Hong Kong-based reclusive billionaire Calvin Lo, CEO of life insurance brokerage firm R.E. Lee International, revealed why he’s not investing in cryptocurrencies.
In an interview with Tatler, Lo explained that his apprehension over digital currencies’ volatility stems from his background in insurance.
According to Lo, a friend urged him to buy Bitcoin five years ago. The digital currency was still trading at $6,000 then, and his friend assured him that it would eventually be valued at over $10,000. While it did reach such value three days later, he did not find the outcome promising.
“The volatility is attracting a lot of people but the same reason is deterring me,” Lo was quoted as saying. “I’m from an insurance background and I’m a bit cautious of something that looks too good to be true. People who invest with us and trust us don’t want us to go into these fancy instruments.”
Lo revealed the same reluctance to cryptocurrencies in an earlier interview with CNBC International.
“There’s huge potential for sure, I think,” Lo said. “In the next five to 10 years, this will be the trend. Even insurance companies are looking into how to incorporate all these kinds of like, bitcoin, NFTs, into policies.”
According to Lo, the concept is “a little bit too new” for him and would take some time for him to fully understand it.
“I’m an insurance guy so risk is not the thing that I have too much appetite for,” he added. “But then again I’m not saying that is not a universe whereby you should not look into. I’m raised in a way where you get properties, get something solid, get bricks that you could put over your head. You know that type of style, I may say old school, too old school, but maybe it’s something that I should look into it a little bit more. It will be the future. It’s just how it’s going to be fine-tuned throughout the next few years.”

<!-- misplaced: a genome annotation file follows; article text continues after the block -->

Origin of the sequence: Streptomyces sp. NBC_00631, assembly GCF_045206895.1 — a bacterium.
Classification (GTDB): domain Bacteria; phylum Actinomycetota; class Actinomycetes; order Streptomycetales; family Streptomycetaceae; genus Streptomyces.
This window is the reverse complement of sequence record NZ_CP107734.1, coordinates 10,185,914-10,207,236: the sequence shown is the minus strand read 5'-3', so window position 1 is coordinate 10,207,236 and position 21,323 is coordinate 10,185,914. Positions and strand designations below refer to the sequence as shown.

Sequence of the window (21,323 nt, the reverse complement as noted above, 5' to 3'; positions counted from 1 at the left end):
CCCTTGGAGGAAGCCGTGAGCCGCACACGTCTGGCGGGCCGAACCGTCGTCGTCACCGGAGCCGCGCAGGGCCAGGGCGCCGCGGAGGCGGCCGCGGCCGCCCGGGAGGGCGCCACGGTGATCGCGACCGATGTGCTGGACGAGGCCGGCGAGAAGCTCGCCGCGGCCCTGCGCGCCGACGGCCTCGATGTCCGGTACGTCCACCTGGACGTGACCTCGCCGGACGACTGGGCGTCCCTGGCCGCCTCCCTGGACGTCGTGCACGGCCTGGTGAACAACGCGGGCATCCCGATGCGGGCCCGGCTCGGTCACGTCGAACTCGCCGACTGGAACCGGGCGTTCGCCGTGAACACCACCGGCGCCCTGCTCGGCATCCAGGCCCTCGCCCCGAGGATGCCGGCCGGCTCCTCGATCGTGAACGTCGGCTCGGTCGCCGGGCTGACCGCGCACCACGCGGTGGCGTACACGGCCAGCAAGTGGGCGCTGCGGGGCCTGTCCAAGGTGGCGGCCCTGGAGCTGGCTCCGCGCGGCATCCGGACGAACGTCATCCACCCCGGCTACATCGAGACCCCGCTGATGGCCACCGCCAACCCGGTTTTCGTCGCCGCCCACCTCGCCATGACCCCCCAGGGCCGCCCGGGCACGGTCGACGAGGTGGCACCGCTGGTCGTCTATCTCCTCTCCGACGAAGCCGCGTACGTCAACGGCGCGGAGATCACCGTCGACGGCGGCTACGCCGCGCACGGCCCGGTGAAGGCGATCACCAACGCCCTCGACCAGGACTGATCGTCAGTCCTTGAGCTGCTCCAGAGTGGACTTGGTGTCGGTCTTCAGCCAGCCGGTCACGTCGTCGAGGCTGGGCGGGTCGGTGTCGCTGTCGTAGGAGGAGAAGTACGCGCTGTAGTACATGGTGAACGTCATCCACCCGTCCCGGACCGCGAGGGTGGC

Bitcoin, which reached a peak of $63,558 on April 12, 2021, plummeted to as low as $18,000 last week, trading at levels not seen since 2020. Ether, the second-largest crypto, fell by as much as 16 percent to $1,177, the lowest it has been since January 2021.
Lo, whom Forbes has estimated to have a net worth of $1.7 billion, has instead focused on philanthropy, particularly after the pandemic broke out.
“When COVID hit, it really changed how I see things; it made me realize there are a lot of cracks in the system that need mending,” he shared. “Previously I’d just set up a charity and rubber stamp things. There’s a problem of people not putting as much focus on their philanthropy as they do on their business. It needs a keener edge and a more systematic view.
Lo added: “There are kind of similarities to my insurance business. The philanthropic part of these families is also changing. Society is more complex now, so we need to treat philanthropy a bit more seriously.”
Based on public filings, Lo has allotted about a quarter of a billion dollars for his philanthropic projects.
He also attributed his affinity for helping others to his 10-year-old daughter Isabella, whom he took to an orphanage he was supporting.
“One time, during the early days of COVID, I was visiting an orphanage I support with my daughter and explaining how fortunate we are, and she said: ‘I didn’t even know you did this.’ I thought: Wow, even my daughter doesn’t know; I should spread the word.”
At age 46, Lo is now reflecting on his legacy, which includes the nonprofit think tank The 195 Project.
“The purpose of this initiative is to listen, learn and collectively campaign for a global economy that can be kinder and can reward innovation and hard work,” Lo said on the initiative’s website. “Business leaders must listen to those with the least, recognize their individual privilege, and work together for the common good.”
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